THE PERFORMANCE of the United Nations’ Human Rights Council is quite mixed. It has proved a useful platform to air the plight of the injured and dispossessed, but it has also been vulnerable to manipulation by the oppressors. That said, the United States’ decision to withdraw from the council is a counterproductive step and another sign of President Trump’s retreat from global leadership. The administration is picking up its marbles and leaving rather than staying to fight for human dignity.
U.S. Ambassador to the United Nations Nikki Haley is correct that the council includes members who are repeated and serious human rights abusers; that Israel has been pummeled out of all proportion; and that the council has resisted change. But these deficiencies must also be considered against the vital need for a credible U.N. body on human rights with U.S. participation.
Five years ago, the council ordered the creation of a Commission of Inquiry into the human rights situation in North Korea. That inquiry produced evidence of “systematic, widespread and gross human rights violations” in the closed country. A commission to investigate human rights in South Sudan, also created by the council, identified more than 40 military officials who “may bear individual responsibility for war crimes and crimes against humanity,” and identified appalling stories of child soldiering, horrific mutilations and sexual violence.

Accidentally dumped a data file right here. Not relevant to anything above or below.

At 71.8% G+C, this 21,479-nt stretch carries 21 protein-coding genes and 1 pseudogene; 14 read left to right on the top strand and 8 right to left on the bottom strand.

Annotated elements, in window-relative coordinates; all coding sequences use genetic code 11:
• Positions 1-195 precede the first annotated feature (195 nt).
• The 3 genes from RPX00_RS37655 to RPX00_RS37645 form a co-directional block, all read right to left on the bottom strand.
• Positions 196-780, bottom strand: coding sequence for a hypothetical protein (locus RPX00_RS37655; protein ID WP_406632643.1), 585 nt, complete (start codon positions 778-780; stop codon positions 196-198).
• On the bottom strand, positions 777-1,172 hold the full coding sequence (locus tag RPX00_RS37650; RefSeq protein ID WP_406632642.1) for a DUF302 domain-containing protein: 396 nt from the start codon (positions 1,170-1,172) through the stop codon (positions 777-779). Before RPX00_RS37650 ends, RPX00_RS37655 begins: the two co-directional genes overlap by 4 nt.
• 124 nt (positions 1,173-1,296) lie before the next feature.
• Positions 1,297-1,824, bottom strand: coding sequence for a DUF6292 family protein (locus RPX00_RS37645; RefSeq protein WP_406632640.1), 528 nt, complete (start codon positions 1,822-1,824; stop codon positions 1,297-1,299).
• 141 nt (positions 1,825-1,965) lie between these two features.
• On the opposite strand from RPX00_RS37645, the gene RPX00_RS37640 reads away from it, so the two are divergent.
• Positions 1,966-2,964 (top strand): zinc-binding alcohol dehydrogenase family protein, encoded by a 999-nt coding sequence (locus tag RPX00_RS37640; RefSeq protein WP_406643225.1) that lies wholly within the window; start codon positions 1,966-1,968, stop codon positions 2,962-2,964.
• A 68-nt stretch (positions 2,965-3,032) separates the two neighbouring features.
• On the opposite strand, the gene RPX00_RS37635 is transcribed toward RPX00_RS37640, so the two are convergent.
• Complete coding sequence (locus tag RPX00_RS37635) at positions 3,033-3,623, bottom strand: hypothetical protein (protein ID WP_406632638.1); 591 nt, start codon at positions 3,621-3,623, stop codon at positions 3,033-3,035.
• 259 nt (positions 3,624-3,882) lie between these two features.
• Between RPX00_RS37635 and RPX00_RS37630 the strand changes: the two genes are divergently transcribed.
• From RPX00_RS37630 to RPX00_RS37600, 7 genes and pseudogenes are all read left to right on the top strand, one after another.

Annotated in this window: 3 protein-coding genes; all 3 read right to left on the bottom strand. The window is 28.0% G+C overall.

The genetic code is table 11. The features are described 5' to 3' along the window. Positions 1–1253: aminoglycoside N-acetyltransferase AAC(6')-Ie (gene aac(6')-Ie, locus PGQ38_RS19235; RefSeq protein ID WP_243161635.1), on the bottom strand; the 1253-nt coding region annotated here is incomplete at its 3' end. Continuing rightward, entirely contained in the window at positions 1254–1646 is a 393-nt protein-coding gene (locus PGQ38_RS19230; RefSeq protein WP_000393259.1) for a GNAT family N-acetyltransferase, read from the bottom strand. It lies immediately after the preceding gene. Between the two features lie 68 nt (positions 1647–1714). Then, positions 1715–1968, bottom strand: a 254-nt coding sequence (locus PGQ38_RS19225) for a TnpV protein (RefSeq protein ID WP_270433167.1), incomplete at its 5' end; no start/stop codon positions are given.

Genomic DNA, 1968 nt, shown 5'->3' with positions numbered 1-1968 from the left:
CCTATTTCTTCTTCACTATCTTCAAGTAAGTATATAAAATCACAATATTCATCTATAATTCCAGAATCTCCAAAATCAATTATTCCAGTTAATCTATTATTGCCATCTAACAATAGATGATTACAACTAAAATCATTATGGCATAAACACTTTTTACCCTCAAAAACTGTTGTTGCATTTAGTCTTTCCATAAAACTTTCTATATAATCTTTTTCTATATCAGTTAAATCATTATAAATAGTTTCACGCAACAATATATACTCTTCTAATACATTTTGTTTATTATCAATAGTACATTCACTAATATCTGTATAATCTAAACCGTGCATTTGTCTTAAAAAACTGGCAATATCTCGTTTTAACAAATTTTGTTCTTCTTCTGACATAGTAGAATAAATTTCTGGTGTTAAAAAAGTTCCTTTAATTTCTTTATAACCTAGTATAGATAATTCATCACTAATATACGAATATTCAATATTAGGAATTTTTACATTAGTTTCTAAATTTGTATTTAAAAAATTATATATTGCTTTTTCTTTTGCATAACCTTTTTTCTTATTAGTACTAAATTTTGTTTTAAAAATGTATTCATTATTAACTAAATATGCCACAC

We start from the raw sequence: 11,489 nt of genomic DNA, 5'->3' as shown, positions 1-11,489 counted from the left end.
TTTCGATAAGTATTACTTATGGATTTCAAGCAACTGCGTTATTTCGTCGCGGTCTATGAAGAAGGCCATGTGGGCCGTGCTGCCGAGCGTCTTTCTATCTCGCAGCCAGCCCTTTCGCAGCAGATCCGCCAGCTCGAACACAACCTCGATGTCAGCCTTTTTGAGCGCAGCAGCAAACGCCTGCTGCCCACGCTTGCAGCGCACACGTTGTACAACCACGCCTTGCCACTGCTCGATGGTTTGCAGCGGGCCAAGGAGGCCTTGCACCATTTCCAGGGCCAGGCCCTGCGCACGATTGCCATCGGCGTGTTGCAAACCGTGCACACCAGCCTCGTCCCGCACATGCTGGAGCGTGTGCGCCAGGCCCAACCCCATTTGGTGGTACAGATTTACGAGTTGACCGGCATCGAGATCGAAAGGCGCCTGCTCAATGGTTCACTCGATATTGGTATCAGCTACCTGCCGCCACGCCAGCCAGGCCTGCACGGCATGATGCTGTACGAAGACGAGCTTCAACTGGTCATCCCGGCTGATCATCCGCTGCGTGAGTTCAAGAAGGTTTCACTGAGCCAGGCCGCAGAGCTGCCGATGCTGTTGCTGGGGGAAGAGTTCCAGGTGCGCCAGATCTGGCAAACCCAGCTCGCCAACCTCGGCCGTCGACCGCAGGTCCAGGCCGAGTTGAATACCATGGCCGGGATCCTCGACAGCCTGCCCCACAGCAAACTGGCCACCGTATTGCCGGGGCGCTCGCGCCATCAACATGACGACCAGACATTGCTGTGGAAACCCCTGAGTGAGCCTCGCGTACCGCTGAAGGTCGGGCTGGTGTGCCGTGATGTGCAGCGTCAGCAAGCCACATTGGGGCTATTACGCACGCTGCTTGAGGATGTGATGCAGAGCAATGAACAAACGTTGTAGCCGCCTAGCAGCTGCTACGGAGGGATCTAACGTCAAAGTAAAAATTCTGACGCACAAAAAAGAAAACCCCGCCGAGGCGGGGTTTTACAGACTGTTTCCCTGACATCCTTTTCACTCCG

In other cases, the council has been a useful stage for individual accounts of repression, such as the appearance there in March 2013 by Rosa María Payá , seeking an international investigation of the death of her father, Oswaldo Payá, a champion of nonviolent democratic change in Cuba, who was killed in a suspicious car wreck the year before. Of course, it was offensive to hear delegates from Cuba, Russia, China, Pakistan, Nicaragua and Belarus interrupt her. That has long been part of the problem, that repressive regimes cast a shadow over the council’s work — and do so with swagger. But the United States stood fast for Ms. Payá’s right to speak, and she continued, though no investigation resulted.
However flawed the council’s work has been, walking away rewards all the oppressors, who undoubtedly will be thrilled that they no longer face lectures from the United States. What good will come from pulling out? Will it change the behavior of the regimes for the better? Will it make the council more effective? We don’t think so. The decision to walk away is in keeping with Mr. Trump’s lack of interest in human rights elsewhere, glad-handing autocrats and dictators with nary a word about their bone-crushing repressions. A real commitment to human rights would be to stay in the council and use the bully pulpit to confront the bullies.